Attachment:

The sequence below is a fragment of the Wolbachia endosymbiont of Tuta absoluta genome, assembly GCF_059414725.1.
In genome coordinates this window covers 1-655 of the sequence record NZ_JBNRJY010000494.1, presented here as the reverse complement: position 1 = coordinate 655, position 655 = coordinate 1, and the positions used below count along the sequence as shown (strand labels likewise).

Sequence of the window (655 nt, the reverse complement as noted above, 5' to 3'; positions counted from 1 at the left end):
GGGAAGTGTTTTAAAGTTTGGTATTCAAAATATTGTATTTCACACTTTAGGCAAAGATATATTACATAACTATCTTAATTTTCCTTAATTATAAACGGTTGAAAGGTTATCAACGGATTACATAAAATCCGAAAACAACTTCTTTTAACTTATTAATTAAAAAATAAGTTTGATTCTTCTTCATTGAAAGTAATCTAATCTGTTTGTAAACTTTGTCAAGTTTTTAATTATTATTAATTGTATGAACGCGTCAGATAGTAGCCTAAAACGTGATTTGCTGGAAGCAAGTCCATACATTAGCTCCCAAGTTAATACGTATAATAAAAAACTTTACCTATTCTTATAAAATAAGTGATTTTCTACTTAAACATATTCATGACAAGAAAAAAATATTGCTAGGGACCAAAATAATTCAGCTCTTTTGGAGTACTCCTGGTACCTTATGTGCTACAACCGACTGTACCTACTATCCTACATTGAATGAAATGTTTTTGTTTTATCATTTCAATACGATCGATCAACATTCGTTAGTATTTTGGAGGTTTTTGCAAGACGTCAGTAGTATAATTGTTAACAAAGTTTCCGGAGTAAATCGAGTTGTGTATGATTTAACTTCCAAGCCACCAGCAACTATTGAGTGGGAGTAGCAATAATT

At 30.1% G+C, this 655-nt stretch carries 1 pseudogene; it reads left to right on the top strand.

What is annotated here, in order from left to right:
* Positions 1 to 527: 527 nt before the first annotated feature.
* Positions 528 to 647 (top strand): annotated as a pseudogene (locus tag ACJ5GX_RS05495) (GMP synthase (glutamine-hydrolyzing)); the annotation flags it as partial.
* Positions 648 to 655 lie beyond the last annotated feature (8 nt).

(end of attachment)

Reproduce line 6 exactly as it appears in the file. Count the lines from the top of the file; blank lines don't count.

What is annotated here, in order from left to right: